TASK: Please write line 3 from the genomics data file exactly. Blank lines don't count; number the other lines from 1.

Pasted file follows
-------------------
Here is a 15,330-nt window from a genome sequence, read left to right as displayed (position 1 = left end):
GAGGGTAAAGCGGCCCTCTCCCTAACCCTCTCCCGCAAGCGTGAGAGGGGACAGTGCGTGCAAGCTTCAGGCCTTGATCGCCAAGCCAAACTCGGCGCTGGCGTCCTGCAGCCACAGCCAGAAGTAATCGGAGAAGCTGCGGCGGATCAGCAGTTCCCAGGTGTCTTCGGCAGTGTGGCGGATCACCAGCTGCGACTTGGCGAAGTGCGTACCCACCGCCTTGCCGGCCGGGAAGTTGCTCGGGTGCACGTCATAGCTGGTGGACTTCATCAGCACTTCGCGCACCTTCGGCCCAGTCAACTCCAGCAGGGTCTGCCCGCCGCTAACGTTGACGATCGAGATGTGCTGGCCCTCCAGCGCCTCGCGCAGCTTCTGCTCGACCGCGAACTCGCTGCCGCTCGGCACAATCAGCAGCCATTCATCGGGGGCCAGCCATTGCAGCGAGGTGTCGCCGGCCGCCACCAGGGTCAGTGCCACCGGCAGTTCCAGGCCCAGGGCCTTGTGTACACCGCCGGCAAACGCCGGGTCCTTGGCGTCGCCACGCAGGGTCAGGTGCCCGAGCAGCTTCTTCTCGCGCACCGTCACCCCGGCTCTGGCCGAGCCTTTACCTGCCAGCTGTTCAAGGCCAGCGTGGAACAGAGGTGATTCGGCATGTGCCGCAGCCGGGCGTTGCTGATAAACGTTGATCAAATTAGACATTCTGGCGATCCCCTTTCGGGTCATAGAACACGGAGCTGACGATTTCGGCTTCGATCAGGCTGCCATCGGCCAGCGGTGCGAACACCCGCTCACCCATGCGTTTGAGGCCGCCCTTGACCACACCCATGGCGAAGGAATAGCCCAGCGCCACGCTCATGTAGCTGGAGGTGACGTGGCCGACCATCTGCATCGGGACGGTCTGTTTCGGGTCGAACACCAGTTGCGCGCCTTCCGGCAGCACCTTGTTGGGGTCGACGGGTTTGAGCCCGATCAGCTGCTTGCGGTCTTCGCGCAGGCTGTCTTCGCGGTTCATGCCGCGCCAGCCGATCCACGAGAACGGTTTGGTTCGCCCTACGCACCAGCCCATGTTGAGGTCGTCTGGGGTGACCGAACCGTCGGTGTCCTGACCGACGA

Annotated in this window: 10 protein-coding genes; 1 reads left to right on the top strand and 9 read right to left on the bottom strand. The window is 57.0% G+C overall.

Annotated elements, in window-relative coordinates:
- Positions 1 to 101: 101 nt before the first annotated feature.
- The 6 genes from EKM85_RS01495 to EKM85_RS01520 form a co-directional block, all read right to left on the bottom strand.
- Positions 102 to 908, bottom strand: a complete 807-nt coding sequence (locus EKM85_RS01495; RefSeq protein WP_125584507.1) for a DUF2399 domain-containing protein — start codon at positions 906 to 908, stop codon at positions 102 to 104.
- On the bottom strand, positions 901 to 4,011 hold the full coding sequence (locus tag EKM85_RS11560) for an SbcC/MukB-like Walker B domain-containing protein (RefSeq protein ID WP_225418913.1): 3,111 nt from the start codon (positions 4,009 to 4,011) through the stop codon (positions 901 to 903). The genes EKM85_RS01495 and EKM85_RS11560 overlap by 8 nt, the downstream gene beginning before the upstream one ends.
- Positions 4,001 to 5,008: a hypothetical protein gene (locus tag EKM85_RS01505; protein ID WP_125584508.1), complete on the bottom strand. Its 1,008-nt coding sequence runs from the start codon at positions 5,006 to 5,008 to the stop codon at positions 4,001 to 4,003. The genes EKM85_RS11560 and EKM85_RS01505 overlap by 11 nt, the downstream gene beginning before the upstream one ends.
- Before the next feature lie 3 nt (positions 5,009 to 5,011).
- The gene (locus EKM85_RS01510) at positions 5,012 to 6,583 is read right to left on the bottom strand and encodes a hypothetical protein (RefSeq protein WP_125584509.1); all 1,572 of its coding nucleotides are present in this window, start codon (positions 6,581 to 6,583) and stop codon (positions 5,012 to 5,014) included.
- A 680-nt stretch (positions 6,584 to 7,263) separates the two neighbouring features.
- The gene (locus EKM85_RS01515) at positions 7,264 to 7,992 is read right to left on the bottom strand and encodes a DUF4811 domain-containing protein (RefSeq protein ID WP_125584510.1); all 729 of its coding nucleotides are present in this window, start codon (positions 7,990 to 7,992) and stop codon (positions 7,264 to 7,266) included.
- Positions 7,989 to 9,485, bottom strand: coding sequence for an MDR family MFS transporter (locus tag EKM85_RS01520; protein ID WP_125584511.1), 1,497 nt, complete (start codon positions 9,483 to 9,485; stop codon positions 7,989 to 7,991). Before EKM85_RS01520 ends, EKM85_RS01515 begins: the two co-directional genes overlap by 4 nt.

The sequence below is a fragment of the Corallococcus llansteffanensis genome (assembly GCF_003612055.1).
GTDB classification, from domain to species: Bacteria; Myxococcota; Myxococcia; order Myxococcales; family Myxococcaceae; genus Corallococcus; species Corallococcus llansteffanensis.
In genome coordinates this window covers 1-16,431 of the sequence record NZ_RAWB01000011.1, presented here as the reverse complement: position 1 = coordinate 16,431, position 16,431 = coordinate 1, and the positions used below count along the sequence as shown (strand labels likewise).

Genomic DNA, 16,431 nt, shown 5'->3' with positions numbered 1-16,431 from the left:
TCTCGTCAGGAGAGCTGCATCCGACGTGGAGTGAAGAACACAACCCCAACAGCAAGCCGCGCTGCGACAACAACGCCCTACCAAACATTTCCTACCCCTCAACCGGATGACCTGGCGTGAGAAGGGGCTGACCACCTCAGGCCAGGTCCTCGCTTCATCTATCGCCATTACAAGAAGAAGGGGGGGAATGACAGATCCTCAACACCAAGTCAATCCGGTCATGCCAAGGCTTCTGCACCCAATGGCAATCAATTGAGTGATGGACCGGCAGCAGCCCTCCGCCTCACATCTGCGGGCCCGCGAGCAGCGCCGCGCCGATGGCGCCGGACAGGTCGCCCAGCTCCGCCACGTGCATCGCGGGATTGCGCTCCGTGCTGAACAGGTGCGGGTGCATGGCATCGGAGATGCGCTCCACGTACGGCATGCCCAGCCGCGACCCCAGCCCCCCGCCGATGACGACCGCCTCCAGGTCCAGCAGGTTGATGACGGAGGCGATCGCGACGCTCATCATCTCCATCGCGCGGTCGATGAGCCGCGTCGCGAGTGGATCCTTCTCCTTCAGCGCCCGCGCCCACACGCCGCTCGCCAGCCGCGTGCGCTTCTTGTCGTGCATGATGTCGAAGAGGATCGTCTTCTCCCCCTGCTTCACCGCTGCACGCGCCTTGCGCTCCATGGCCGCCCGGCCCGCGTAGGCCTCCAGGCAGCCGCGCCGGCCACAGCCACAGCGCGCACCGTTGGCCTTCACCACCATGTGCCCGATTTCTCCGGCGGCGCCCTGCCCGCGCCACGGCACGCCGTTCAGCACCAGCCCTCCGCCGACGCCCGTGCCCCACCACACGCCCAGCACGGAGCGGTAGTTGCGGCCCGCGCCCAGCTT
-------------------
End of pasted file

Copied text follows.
Annotated in this window: 10 protein-coding genes; 1 reads left to right on the top strand and 9 read right to left on the bottom strand. The window is 57.0% G+C overall.